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Arts

Jason Marsalis at the Jazz Kitchen: Vibraphonist from a famous family re-creates a famous combination


Jason Marsalis took care of business with his Goodman-inspired quartet.
Explicitly moving forward and backward over time in his set list, Jason Marsalis played an illuminating program with his quartet Sunday night at the Jazz Kitchen.

The 42-year-old vibraphonist (also known as a drummer through such connections as the Marcus Roberts Trio, heard at Clowes Hall in 2015) immediately paid tribute the Benny Goodman combo of sainted memory in taking the stage.

Hallowed names of Goodman, Lionel Hampton, Teddy Wilson, and Gene Krupa were invoked to refurbish memory lane at the start. With Joe Goldberg on clarinet, Kris Tokarski on piano, and Gerald T. Watkins on drums, Marsalis resurrected "After You've Gone" and "Sweet Sue, Just You" flawlessly to open the show.

Spiffy coordination, a wealth of improvisatory ideas, and flashiness linked to a heart-tug or two ruled the performances in the manner of the model quartet of the late 1930s. Using soft mallets in "Sweet Sue," Marsalis distantly evoked the Guy Lombardo version of the song. Watkins' ricky-ticking on rims behind Tokarski's solo was just this side of corny. But it was the best kind of touchstoning.

The adroitness of the players was exhibited in "I Surrender, Dear," another evergreen, with lots of smoothly traded solo spotlights in different parts of the song, "A" section to bridge and back again. At the end, a florid unaccompanied cadenza by the leader confirmed his expert manner of sounding straightforward and flamboyant at the same time.

Newer tunes stretched the musical boundaries somewhat, though brother Wynton's "School Boy" and Jason's own "The Virtue of Patience" reached comfortably back to older styles, with two-beat swing occupying the foreground. The latter piece was a salute to Thelonious Monk, the bandleader informed the audience — a tune that started to work best in that capacity when he found a slower tempo for it. Sashaying harmonies linked the melody to the Monk idiom as the piece loped along.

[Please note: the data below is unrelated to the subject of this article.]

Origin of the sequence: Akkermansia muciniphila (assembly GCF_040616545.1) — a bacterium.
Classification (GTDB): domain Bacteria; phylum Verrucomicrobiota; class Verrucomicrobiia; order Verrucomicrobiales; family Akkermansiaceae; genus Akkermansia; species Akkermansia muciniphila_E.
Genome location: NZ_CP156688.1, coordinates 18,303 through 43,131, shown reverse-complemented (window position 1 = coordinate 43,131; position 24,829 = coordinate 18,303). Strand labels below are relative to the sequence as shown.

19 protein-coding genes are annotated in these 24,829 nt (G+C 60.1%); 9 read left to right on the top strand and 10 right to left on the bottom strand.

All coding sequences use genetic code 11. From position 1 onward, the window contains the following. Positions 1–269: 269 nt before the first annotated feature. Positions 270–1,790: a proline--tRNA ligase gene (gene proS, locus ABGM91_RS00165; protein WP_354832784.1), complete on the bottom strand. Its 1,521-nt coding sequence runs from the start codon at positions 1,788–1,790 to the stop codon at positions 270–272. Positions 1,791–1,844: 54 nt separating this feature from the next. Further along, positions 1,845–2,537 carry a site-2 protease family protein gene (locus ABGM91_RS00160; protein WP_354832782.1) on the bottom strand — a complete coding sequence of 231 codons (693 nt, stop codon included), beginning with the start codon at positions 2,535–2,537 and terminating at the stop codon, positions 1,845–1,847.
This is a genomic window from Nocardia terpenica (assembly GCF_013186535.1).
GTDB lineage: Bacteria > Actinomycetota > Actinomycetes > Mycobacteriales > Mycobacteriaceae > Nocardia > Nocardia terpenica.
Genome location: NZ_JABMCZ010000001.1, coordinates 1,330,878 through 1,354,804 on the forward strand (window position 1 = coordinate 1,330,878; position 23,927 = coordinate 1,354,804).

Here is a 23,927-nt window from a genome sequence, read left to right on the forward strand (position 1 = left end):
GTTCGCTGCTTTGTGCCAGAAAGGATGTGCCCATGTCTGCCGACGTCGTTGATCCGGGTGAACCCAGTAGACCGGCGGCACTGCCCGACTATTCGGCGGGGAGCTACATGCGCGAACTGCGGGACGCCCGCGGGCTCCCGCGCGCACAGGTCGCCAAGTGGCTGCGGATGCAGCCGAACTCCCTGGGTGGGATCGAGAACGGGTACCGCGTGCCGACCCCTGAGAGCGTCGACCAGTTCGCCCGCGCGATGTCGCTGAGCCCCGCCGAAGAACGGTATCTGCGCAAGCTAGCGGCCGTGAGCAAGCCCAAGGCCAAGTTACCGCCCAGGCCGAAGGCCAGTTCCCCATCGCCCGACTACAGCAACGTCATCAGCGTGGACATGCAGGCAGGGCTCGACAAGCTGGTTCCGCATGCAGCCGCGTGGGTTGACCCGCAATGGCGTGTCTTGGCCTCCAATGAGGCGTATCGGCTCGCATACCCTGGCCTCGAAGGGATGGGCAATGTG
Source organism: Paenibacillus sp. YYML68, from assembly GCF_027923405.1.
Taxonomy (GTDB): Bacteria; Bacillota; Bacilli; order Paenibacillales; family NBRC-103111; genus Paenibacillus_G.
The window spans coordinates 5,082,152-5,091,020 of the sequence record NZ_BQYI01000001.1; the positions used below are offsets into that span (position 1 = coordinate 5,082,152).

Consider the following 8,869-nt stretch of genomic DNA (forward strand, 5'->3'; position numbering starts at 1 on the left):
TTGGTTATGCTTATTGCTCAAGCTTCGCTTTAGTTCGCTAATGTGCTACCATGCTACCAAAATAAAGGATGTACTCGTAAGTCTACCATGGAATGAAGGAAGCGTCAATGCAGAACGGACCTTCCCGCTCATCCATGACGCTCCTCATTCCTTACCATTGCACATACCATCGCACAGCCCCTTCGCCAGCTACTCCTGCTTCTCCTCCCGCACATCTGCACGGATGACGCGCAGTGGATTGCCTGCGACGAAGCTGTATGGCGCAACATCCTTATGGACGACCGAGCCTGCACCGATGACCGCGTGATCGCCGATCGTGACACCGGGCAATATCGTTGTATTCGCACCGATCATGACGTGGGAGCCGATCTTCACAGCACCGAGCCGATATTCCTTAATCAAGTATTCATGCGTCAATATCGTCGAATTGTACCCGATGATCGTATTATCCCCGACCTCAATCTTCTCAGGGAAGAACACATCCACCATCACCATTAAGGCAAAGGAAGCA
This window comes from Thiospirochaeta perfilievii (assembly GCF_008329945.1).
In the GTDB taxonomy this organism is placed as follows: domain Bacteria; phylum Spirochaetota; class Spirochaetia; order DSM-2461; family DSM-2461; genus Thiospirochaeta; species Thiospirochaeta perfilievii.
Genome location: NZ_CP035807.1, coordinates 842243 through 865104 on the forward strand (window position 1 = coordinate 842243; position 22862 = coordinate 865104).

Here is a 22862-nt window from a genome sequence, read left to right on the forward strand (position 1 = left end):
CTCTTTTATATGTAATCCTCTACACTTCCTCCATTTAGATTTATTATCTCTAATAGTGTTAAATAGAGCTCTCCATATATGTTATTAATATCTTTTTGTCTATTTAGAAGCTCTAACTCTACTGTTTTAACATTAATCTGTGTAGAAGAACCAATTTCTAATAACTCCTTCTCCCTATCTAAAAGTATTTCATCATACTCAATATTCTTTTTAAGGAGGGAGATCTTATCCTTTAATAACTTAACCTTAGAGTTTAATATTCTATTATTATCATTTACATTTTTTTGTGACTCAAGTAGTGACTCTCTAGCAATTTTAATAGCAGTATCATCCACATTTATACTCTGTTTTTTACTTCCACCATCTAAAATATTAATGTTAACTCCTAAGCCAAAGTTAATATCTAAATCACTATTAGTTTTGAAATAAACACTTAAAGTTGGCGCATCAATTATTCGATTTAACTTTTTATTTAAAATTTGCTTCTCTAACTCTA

Another innovative master, Ornette Coleman, received honor in the quartet's treatment of "Tomorrow Is the Question," with the skipping insouciance of the original well replicated. A more eccentric innovator, largely untouched by fame, was brought forward as the quartet threaded its skillfully pointillistic way through fellow New Orleansian Rick Trolsen's "Blues for Man's Extinction." Marsalis' two solos — one with two mallets, the second with four — were outstanding.

The old Bobby Hebb song "Sunny" was notable for Goldberg's low-register solo, and its succession of key changes was patterned smoothly on the original. The four-to-the-bar moderate swing tempo was of course second nature to this elegant group. And among many signs of the band's compatibility, there was superb interaction between Goldberg and Marsalis in Bill Bruford's "Either End of August."

Reaching back at the end to ancient Dixieland (though that term is somewhat in disfavor among "trad"-oriented musicians), the quartet played a hearty, well-knit version of "That's a Plenty," which hails from ragtime and the march genre in its succession of "strains." I marveled at the way Marsalis draped rhythmically contrasting phrases over the infectious beat in his solo. But there were marvels all around in the course of this memorable engagement.


[Photo by Rob Ambrose]



Indianapolis Opera stages a buoyant, sturdy "L'Elisir d'Amore"

The definite article has been lopped off the English title in Indianapolis Opera's publicity for its production of Gaetano Donizetti's "L'Elisir d'Amore," but that's pretty much the extent of any damage to the amiable 1832
Alfred Savia is a well-established conductor around Indiana.
romantic farce that the company is offering to open its 2019-2020 season. The production of "The Elixir of Love" (sung in Italian, with surtitles in English) has one more performance at the Tarkington in Carmel's Center for the Performing Arts.

There's some mild updating that allows for an outreach to the Indianapolis brand of motorsports: A vintage car comes onstage as the quack doctor Dulcamara makes his entrance, pushed by Indycar driver Zach Veatch, appearing in his opera debut and probably happy not to have a singing role. The sets and costuming looked cozy and idiomatic. The action now takes place in 1910, and the canny heroine Adina is here a cafe proprietor rather than a wealthy farm owner.

The dramatic difference in social position between her and the awkward swain Nemorino is thus muted. But the difficulty in making smooth the course of true love holds up, and much credit goes to the singers filling those roles, tenor Jesus Garcia and  soprano Ashley Fabian. They are well supported, like the chorus and the other singers in named roles, by a usually adept, crystal-clear orchestra under the experienced hand of Alfred Savia.

Musically, there was little to cavil about in Saturday's performance. True, the vigorously deployed baritone of Ethan Vincent shot up above pitch at the end of Sergeant Belcore's entrance aria, and the opening chorus of Act 2 was a bit of a jumble on both entrance and exit. Otherwise, this was a fully rewarding performance.

The singing was generally enhanced and the comedy underscored by the director's notions: It was amusing to see the busboy Nemorino sing of unrequited love while absentmindedly emptying a salt shaker with his gestures, for example. But I could have done without the series of toilet trips by the village women as Gianetta's relaying some important gossip is hindered.